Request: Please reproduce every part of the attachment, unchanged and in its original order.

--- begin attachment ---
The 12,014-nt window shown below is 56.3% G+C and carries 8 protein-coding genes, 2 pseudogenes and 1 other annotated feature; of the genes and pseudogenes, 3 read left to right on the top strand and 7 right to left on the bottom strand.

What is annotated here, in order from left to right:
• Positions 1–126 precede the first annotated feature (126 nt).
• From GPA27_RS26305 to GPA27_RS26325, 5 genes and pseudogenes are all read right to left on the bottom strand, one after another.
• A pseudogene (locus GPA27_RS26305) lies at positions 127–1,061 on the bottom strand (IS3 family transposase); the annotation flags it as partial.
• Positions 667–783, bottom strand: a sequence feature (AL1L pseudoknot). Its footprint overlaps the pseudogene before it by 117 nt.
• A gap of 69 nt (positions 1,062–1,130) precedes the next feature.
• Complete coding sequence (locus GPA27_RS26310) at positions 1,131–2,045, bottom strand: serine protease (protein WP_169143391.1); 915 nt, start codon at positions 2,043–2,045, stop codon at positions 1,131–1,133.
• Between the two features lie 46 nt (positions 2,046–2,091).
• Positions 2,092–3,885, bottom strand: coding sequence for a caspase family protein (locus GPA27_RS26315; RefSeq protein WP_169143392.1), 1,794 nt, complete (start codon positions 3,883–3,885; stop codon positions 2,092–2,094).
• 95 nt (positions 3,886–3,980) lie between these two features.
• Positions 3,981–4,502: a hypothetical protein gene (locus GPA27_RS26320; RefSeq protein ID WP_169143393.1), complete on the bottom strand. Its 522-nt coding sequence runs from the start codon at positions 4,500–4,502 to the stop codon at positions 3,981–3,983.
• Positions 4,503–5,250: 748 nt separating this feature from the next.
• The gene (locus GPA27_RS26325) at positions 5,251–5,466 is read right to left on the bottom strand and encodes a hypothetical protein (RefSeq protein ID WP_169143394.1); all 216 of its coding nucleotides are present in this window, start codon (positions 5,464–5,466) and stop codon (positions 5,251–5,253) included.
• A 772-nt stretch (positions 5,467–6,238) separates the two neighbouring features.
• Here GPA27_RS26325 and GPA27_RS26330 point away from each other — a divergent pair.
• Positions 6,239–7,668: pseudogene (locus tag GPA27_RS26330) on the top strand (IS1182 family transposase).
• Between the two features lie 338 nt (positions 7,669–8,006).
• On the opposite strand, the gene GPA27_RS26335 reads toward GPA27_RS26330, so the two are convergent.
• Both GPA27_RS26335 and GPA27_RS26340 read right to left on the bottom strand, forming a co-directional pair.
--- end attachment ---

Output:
The 12,014-nt window shown below is 56.3% G+C and carries 8 protein-coding genes, 2 pseudogenes and 1 other annotated feature; of the genes and pseudogenes, 3 read left to right on the top strand and 7 right to left on the bottom strand.

What is annotated here, in order from left to right:
• Positions 1–126 precede the first annotated feature (126 nt).
• From GPA27_RS26305 to GPA27_RS26325, 5 genes and pseudogenes are all read right to left on the bottom strand, one after another.
• A pseudogene (locus GPA27_RS26305) lies at positions 127–1,061 on the bottom strand (IS3 family transposase); the annotation flags it as partial.
• Positions 667–783, bottom strand: a sequence feature (AL1L pseudoknot). Its footprint overlaps the pseudogene before it by 117 nt.
• A gap of 69 nt (positions 1,062–1,130) precedes the next feature.
• Complete coding sequence (locus GPA27_RS26310) at positions 1,131–2,045, bottom strand: serine protease (protein WP_169143391.1); 915 nt, start codon at positions 2,043–2,045, stop codon at positions 1,131–1,133.
• Between the two features lie 46 nt (positions 2,046–2,091).
• Positions 2,092–3,885, bottom strand: coding sequence for a caspase family protein (locus GPA27_RS26315; RefSeq protein WP_169143392.1), 1,794 nt, complete (start codon positions 3,883–3,885; stop codon positions 2,092–2,094).
• 95 nt (positions 3,886–3,980) lie between these two features.
• Positions 3,981–4,502: a hypothetical protein gene (locus GPA27_RS26320; RefSeq protein ID WP_169143393.1), complete on the bottom strand. Its 522-nt coding sequence runs from the start codon at positions 4,500–4,502 to the stop codon at positions 3,981–3,983.
• Positions 4,503–5,250: 748 nt separating this feature from the next.
• The gene (locus GPA27_RS26325) at positions 5,251–5,466 is read right to left on the bottom strand and encodes a hypothetical protein (RefSeq protein ID WP_169143394.1); all 216 of its coding nucleotides are present in this window, start codon (positions 5,464–5,466) and stop codon (positions 5,251–5,253) included.
• A 772-nt stretch (positions 5,467–6,238) separates the two neighbouring features.
• Here GPA27_RS26325 and GPA27_RS26330 point away from each other — a divergent pair.
• Positions 6,239–7,668: pseudogene (locus tag GPA27_RS26330) on the top strand (IS1182 family transposase).
• Between the two features lie 338 nt (positions 7,669–8,006).
• On the opposite strand, the gene GPA27_RS26335 reads toward GPA27_RS26330, so the two are convergent.
• Both GPA27_RS26335 and GPA27_RS26340 read right to left on the bottom strand, forming a co-directional pair.